Housing minister Gavin Barwell has stressed the importance of including architects in delivering high-quality homes
Speaking to the AJ following a panel debate at this week’s Conservative Party Conference, Barwell said: ‘The political pressure is particularly on quantity [of homes], but I want to make sure we also look at the quality.
‘As some of the panellists were suggesting, if the homes you’re building are beautiful homes, that helps sell to the public the need to build them.
‘The architectural profession is absolutely critical in that agenda. It is something we are going to look at absolutely.’
Barwell made the comments following a forum on housing – Building a Nation: How do we Build the Homes Britain Needs? – at the party conference in Birmingham, yesterday (2 October).
The minister’s remarks coincide with a letter in today’s Times urging ministers to ensure new housing is ‘beautiful’ and promotes health and wellbeing.
The letter was sent by advisers to the Backing Beauty Commission, which last year produced a report on behalf of the think tank ResPublica.
These include Urban Splash co-founder Tom Bloxham, Design Council trustee Wayne Hemingway, and former National Trust director general Fiona Reynolds.
The letter said that people in deprived areas were often starved of beauty.
‘We urge the government to address this injustice by giving communities the power and authority to create places that they consider beautiful,’ the letter stated.
‘Communities could for instance be supported to hold local design competitions to gauge their preferences ahead of any large new development, and the neighbourhood planning process should be strengthened.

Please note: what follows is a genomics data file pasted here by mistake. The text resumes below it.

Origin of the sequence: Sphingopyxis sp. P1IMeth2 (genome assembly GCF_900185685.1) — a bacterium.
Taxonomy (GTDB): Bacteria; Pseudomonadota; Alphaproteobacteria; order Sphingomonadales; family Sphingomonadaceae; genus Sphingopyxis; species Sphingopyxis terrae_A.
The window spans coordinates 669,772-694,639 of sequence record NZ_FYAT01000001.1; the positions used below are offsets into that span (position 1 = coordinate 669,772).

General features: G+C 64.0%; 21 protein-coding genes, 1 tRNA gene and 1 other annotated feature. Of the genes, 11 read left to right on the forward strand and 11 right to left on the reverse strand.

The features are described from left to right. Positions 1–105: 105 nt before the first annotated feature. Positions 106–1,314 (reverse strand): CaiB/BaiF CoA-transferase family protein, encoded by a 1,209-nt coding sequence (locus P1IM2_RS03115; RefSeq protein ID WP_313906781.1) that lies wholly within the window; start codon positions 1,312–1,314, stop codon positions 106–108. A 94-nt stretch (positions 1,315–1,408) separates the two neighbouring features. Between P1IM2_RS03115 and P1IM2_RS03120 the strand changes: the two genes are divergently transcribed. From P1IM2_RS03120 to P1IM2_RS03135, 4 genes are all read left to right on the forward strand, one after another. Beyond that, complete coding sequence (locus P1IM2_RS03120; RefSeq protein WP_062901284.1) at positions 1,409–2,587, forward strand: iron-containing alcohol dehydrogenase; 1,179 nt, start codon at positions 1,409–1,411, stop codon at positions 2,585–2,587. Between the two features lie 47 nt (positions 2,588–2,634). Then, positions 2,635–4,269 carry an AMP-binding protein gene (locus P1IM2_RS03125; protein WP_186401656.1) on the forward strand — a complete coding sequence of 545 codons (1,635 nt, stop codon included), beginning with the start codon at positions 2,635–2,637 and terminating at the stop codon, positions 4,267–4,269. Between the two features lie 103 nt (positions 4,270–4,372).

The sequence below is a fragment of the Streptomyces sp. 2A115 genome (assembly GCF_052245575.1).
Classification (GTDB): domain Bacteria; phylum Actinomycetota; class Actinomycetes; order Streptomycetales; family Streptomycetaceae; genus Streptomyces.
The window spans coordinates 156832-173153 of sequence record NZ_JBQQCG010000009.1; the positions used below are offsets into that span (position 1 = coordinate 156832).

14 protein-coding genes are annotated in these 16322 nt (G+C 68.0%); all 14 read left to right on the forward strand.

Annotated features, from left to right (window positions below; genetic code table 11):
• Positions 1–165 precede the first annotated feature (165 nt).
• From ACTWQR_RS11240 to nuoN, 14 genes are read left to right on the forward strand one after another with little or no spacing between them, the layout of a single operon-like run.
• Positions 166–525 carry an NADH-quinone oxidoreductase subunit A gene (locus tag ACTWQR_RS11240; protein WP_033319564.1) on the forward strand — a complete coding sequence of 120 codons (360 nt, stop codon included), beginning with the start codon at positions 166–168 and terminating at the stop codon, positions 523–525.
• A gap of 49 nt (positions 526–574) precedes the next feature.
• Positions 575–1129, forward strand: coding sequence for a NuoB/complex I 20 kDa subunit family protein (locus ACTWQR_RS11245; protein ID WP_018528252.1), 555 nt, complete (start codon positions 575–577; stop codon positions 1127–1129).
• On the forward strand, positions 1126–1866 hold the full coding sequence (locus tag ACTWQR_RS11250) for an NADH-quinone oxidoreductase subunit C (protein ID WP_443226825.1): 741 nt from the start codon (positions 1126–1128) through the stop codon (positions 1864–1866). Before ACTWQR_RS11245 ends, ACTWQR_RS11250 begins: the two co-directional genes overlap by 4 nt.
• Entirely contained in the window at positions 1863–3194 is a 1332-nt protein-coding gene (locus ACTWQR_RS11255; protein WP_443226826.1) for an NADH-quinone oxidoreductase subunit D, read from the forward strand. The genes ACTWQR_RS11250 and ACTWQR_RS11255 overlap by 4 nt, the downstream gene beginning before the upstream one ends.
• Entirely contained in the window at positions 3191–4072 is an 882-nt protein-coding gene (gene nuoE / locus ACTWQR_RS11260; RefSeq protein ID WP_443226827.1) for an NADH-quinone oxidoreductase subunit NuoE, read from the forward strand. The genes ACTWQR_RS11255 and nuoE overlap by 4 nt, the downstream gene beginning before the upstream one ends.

‘Government must also pressure developers to raise their game, to look beyond the bottom line and acknowledge their social responsibility to help create a more beautiful public realm.’
During the party conference debate, the panellists discussed how the UK government would achieve its target of building 250,000 homes a year and 1 million by 2020.
According to DCLG figures, the last time the government achieved this 250,000 target was in the 1970s and early 80s, following the post-war slum clearances.
Barwell, who is MP for Croydon Central, said: ‘I want to see more homes of every single kind built in this country – more homes built for sale; I want to see more private rented sector accommodation go up; and I want more affordable rented accommodation going up.’
Fellow panel member Lewis Sidnick, director of corporate affairs at the National House Building Council (NHBC), also emphasised the necessity of building well-designed homes.
‘Our key message is: quantity is important, but quality is just as important,’ he said.
The panel, chaired by former housing adviser to Number 10 Alex Morton, also included Federation of Master builders chief executive Brian Berry, and Wiltshire Council leader Jane Scott.
Berry said that the house-building shortage was in part caused by the ‘diminishing’ number of local SME construction workers, while Scott criticised the ‘complexity’ of the planning system in preventing work starting on site quickly.
The Conservative Party Conference will run until this Wednesday (5 October).